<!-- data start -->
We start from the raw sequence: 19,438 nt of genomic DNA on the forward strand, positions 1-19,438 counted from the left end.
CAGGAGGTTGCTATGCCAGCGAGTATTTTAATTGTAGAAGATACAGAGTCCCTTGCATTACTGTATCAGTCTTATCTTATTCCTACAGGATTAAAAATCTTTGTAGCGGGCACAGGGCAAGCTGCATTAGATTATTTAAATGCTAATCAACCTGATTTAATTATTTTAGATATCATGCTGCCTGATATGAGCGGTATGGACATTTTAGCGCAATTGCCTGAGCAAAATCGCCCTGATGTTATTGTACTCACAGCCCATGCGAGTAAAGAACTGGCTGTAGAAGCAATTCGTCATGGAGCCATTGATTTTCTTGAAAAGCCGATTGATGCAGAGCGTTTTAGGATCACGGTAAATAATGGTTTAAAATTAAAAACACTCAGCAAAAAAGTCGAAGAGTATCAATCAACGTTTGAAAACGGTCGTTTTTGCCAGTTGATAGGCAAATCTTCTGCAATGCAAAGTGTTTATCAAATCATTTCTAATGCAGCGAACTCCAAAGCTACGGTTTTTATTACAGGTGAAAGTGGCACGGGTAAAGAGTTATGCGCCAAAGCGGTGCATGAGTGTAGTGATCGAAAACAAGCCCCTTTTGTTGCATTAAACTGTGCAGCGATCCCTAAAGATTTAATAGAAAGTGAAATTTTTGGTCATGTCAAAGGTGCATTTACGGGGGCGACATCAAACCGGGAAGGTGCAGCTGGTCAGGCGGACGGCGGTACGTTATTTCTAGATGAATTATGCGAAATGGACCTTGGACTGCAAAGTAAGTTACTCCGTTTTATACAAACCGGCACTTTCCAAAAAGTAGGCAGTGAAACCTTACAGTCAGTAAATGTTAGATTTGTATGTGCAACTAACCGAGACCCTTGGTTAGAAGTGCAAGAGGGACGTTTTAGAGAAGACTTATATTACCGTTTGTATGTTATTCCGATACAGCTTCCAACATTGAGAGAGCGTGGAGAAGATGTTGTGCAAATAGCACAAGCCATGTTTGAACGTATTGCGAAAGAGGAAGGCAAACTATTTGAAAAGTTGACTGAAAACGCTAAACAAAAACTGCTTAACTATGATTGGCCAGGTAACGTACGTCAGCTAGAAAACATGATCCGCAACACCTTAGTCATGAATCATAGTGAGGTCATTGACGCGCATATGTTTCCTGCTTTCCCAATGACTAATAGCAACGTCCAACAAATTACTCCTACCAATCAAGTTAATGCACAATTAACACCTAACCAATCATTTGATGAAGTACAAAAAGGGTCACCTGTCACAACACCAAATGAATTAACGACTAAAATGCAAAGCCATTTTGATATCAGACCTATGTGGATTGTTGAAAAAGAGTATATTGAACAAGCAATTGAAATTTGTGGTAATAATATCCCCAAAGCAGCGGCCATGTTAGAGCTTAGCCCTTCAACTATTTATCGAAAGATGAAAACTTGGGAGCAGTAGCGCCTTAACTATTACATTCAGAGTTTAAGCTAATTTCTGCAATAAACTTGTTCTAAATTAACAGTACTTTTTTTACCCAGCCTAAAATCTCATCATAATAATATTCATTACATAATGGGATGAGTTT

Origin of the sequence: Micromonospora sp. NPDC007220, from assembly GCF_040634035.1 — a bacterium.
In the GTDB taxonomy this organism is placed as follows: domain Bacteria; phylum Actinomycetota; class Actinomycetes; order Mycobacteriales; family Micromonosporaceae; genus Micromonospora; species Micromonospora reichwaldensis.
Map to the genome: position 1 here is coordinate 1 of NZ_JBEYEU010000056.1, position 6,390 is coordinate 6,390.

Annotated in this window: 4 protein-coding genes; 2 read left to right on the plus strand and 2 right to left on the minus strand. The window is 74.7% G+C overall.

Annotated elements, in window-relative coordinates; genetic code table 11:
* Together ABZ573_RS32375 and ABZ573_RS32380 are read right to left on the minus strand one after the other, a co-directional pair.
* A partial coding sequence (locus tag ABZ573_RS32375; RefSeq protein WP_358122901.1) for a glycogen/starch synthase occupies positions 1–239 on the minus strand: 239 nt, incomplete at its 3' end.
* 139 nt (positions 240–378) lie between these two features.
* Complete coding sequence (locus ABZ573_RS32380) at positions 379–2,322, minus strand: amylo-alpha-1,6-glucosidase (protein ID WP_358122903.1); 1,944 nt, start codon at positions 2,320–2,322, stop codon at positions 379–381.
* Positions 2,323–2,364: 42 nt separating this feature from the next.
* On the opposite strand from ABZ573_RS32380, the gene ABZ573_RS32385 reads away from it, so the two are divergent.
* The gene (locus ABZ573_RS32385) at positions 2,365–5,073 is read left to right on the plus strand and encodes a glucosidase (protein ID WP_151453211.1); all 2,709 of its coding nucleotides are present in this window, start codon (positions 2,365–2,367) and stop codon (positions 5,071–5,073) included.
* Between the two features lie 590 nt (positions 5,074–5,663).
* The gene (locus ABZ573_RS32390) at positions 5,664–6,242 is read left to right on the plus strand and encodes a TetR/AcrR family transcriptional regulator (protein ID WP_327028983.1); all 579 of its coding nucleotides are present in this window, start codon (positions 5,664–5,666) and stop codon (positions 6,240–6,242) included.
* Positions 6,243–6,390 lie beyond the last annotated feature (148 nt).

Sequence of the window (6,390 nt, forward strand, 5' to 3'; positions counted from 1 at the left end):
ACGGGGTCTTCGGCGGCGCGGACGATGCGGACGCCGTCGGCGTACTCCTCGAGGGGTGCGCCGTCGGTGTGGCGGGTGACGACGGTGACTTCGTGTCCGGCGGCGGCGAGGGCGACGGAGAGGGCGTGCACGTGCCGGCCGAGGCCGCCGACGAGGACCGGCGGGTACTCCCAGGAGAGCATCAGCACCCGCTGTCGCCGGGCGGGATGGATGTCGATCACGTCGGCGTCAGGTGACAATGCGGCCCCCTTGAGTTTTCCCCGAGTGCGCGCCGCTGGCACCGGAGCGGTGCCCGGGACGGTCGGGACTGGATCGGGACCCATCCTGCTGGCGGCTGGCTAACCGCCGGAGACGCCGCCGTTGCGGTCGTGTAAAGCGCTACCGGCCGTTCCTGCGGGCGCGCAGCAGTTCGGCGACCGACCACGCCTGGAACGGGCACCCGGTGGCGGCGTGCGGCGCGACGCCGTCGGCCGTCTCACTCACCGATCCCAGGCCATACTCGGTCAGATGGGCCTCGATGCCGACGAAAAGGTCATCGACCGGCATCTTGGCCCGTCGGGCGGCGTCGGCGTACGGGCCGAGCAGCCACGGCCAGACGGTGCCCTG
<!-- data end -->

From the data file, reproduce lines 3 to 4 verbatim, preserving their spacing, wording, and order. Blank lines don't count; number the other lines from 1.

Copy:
Origin of the sequence: Micromonospora sp. NPDC007220, from assembly GCF_040634035.1 — a bacterium.
In the GTDB taxonomy this organism is placed as follows: domain Bacteria; phylum Actinomycetota; class Actinomycetes; order Mycobacteriales; family Micromonosporaceae; genus Micromonospora; species Micromonospora reichwaldensis.